Wed 05 Jun 2019

Workplace wellbeing - May 2019

The effectiveness of reasonable adjustments has been called into question in light of the Great Big Workplace Adjustments Survey plus details of a survey relating to mental health in the workplace.

The Business Disability Forum has recently published its  Great Big Workplace Adjustments Survey.  The survey is based on responses from employees, managers and senior leaders in UK workforces sharing  their views and experiences of implementing and reviewing adjustments at work.  One of the key findings was that although 73% of respondents who had adjustments in place felt the arrangements had removed some of the barriers they experience in the workplace, only 19% felt they had removed all barriers.  Less than half of the respondents felt they had all the adjustments they needed and nearly 30% had decided not to request adjustments with the primary reason for that being concerns over the perception of the employer and the reaction of colleagues. 

We have certainly had considerable experience of advising our clients on these issues.  One factor not specifically highlighted in the survey is the complexity of some of the adjustments that are made.  Sometimes there is no reluctance on the part of the employer to make adjustments but the effective implementation of them is problematic.  For example, it is not unknown to have a disabled employee struggle more with a complex IT system which was installed as a reasonable adjustment than they did prior to the system being installed, or for both employee and manage tor struggle to understand the recommendations in an OH report.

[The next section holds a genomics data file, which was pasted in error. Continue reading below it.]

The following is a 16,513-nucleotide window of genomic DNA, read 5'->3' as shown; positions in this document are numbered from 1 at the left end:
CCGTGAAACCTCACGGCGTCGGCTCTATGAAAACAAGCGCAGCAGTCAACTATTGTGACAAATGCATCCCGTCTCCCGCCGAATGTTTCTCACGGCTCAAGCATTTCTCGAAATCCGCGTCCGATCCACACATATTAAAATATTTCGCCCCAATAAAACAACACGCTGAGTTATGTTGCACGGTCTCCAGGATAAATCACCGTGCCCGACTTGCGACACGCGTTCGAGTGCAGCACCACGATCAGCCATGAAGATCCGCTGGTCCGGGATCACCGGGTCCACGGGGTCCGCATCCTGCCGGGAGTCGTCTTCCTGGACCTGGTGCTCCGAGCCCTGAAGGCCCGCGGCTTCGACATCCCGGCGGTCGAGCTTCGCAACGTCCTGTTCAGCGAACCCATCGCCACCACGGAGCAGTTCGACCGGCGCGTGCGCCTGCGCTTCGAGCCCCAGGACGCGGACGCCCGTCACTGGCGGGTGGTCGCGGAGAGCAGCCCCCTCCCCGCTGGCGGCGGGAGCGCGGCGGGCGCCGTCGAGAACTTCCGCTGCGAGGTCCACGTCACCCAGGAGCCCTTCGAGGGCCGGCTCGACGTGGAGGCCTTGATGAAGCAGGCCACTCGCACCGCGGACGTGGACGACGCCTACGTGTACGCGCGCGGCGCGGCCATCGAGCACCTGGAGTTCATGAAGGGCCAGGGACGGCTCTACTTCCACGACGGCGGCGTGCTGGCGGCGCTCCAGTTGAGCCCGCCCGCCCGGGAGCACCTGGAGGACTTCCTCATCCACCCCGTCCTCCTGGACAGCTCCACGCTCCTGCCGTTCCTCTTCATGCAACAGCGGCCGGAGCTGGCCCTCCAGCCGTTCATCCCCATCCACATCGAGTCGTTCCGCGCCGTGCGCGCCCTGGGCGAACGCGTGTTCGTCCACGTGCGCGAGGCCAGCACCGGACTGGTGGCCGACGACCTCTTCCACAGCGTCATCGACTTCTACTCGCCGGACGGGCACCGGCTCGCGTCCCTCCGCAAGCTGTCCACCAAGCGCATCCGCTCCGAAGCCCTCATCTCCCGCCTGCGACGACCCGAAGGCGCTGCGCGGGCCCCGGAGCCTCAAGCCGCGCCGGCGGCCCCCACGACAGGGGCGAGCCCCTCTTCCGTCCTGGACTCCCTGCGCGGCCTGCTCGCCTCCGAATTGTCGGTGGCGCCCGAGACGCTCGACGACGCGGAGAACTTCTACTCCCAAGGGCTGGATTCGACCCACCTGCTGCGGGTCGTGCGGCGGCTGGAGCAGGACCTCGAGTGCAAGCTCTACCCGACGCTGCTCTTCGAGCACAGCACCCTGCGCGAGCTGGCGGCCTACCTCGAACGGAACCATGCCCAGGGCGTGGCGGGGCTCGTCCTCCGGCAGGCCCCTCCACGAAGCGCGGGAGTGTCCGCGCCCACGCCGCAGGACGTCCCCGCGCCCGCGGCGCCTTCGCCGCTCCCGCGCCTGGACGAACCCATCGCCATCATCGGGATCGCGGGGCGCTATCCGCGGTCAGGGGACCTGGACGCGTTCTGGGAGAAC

A key conclusion that can be taken from the report is the need for good communication not only at the stage of making adjustments, but also afterwards to check that they are effective.  Line managers are likely to shoulder the burden here and training on making adjustments should make clear the need for follow up and the fact that the adjustments needed could change over time.

On a separate note, it was mental health awareness week in May and the Institution of Occupational Safety and Health marked the occasion by surveying 400 employees to understand what was being done to support workers with mental health problems.  The research showed that despite significant efforts to address the issue  80% of employees would not discuss the problem with a line manager and that managers feel they have not been trained to recognise the symptoms.  Meanwhile the campaign for the introduction of  mental health first aiders in workplaces continues and it seems increasingly likely that this will become more prevalent in the future.

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